I did housekeeping for a conservative Jewish family while I was in seminary. They kept kosher and were shomer shabbos. I was expected to, to the best of my ability, keep Torah in their home as well. I began to realize that this was not a burden, and that it did in fact lead to something close to mindfulness. Every moment of their day, every decision however basic, was a religious act. What they wore, what they ate, how they ate it, all were expressions of their faith. Unlike a good many Christians, they didn't and couldn't take their faith out and wear it one day a week. It was the essence of their life. On my first day of work, the woman I worked for went through the basics of kashruth, much of which I knew from my study of scripture. She showed me the things I needed to know--which were meat dishes, which for milk, etc. I was carefullly taking all of this in, worrying that I might make a mistake, when she said something of extreme importance: "But if you make a mistake, don't let it bother you. We do these things because we love God, not because we're afraid of going to hell. In fact, we don't believe in hell."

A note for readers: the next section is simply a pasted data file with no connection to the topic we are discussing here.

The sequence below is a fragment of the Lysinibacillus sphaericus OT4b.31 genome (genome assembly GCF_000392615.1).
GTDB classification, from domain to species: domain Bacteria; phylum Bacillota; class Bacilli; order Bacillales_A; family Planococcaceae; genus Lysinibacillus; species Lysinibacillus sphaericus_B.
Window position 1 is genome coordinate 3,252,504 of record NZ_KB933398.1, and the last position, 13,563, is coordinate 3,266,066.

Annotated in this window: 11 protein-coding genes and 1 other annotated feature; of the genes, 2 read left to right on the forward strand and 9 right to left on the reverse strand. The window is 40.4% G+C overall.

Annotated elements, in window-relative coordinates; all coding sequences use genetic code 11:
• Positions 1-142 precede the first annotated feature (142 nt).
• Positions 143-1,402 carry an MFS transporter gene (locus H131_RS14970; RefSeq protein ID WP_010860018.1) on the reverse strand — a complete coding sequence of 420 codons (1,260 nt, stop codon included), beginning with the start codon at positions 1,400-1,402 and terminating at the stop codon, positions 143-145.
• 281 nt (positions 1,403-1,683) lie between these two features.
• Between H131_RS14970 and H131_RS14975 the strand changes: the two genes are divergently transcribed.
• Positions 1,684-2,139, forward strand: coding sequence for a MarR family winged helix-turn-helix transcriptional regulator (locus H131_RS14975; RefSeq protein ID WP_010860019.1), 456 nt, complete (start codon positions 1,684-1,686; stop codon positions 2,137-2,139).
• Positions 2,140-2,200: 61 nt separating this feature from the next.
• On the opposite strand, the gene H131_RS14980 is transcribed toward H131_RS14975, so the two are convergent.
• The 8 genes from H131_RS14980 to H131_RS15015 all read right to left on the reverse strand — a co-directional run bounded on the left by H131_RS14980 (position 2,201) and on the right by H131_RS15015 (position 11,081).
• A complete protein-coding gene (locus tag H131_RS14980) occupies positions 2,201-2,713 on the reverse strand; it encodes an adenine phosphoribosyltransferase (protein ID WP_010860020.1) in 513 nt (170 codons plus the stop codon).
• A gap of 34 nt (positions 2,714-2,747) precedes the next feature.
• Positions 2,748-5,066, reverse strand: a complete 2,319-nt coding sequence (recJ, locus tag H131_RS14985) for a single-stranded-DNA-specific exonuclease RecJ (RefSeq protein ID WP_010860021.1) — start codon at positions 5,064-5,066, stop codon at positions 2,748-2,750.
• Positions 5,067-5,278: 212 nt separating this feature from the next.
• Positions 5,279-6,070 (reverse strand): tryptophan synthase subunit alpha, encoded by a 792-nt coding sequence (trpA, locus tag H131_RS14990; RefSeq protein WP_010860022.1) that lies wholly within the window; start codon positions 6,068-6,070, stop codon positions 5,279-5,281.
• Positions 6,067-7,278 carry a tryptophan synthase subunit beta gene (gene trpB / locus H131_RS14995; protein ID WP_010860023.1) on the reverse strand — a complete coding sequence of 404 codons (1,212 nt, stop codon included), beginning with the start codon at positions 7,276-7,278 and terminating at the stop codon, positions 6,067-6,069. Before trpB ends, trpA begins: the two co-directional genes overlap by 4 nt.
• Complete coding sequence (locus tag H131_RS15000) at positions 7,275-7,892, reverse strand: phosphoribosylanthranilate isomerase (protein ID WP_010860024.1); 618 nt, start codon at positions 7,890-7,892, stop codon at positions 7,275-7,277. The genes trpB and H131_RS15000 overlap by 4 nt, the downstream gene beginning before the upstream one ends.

While in college, I interacted with many Christians for whom hell was a primary motivator, particularly when sharing their faith with others. If 'God loves you' wasn't enough to reel someone in to Christianity, perhaps fear of hell might.
The notion that one helps the poor, goes to church, practices the various spiritual disciplines, prays, or participates in any other aspect of Christian life because one loves God and wishes to follow Jesus to the best of one's ability is the true heart of discipleship. Fear of punishment, while in some cases effective, is not what Jesus was about. It's about who we are called to be rather than who we're not called to be.